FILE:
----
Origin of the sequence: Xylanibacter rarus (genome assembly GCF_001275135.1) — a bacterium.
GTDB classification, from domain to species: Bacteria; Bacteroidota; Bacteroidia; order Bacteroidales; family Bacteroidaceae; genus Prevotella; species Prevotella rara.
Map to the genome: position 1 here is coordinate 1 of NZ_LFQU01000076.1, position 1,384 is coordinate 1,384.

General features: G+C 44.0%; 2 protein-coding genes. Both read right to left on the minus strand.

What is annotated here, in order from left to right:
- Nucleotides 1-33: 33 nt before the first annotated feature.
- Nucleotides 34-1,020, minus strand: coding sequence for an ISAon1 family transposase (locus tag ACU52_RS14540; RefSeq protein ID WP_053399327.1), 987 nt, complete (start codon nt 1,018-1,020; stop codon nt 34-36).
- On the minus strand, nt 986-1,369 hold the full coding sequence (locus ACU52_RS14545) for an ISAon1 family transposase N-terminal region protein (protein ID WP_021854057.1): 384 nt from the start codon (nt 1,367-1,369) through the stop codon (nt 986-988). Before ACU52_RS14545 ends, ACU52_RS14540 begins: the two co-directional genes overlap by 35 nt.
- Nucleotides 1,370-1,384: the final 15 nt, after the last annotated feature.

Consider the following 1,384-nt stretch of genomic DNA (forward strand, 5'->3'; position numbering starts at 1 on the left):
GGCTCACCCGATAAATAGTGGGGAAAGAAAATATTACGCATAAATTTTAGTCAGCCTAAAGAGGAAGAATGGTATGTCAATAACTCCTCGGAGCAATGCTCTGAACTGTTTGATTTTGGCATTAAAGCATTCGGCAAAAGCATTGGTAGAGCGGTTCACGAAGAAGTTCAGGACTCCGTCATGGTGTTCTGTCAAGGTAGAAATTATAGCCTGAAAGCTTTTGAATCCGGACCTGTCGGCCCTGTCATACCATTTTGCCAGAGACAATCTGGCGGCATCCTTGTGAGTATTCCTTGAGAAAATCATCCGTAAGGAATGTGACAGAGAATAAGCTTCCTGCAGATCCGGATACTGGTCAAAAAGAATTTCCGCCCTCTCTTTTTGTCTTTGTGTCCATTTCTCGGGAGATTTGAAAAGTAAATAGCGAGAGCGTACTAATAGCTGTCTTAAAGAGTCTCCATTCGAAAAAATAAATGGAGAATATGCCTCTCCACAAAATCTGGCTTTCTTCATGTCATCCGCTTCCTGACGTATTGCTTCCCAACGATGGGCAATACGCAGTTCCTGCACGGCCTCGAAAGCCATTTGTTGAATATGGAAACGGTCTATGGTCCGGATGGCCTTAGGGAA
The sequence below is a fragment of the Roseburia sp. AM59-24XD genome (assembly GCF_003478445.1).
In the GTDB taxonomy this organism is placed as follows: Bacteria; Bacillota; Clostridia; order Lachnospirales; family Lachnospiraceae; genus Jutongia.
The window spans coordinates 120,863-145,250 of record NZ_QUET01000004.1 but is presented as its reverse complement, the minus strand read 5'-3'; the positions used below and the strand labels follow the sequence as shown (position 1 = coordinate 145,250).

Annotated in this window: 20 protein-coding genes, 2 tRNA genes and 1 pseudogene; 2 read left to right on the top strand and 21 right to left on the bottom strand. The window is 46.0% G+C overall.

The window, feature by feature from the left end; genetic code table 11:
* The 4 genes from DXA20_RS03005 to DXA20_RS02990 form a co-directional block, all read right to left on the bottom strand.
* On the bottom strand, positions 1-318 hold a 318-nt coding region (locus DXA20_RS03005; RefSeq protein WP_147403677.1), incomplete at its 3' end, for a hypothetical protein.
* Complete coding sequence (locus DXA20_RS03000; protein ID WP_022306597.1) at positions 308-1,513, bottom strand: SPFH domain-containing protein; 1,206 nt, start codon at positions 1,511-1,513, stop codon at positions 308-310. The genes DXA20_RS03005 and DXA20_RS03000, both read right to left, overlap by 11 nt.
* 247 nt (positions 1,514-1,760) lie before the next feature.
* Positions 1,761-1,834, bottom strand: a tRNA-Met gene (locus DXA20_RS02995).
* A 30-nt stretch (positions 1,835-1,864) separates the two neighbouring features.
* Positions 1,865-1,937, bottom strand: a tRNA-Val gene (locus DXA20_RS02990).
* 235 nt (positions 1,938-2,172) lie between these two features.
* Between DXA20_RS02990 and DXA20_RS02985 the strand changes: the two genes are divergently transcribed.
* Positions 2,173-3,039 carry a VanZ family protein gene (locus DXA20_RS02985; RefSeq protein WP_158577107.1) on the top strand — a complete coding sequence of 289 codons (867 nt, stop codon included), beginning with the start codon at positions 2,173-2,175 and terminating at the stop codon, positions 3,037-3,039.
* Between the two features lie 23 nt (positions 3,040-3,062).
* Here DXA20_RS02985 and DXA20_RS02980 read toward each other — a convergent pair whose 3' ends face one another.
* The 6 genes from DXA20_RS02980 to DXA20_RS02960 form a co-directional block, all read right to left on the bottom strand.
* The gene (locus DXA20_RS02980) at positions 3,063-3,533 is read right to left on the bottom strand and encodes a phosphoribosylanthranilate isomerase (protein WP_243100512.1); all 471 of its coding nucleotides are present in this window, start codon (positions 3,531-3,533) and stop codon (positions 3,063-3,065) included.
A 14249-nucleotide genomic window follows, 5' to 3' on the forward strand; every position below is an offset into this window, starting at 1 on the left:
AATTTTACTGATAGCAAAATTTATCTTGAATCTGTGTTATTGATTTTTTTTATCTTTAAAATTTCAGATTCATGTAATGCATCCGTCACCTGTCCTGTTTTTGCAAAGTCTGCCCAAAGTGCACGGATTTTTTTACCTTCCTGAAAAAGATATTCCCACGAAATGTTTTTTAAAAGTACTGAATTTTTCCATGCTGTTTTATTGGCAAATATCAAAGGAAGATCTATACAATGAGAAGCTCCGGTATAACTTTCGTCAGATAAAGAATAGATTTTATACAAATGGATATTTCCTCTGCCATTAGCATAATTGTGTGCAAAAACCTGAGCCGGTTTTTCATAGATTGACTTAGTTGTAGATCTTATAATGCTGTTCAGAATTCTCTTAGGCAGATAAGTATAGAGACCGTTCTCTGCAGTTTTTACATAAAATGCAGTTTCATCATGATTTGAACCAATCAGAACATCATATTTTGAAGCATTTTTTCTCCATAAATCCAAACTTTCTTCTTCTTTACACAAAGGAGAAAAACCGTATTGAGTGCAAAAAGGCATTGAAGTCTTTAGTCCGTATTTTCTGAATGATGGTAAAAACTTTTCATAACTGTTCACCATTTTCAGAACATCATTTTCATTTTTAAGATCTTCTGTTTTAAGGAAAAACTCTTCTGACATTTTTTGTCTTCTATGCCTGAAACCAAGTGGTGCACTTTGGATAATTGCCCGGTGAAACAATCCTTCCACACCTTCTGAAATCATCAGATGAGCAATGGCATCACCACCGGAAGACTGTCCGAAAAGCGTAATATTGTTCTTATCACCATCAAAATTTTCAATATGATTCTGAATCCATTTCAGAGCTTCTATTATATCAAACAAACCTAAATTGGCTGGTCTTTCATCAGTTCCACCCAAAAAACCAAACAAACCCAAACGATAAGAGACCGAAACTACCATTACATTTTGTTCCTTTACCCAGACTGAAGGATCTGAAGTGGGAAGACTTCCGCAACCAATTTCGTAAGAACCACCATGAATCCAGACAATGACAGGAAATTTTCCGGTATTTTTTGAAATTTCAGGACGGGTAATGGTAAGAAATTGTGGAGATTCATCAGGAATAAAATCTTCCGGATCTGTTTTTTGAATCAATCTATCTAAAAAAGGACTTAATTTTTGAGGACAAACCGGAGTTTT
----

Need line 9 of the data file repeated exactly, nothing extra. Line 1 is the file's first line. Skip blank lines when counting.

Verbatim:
- Nucleotides 1,370-1,384: the final 15 nt, after the last annotated feature.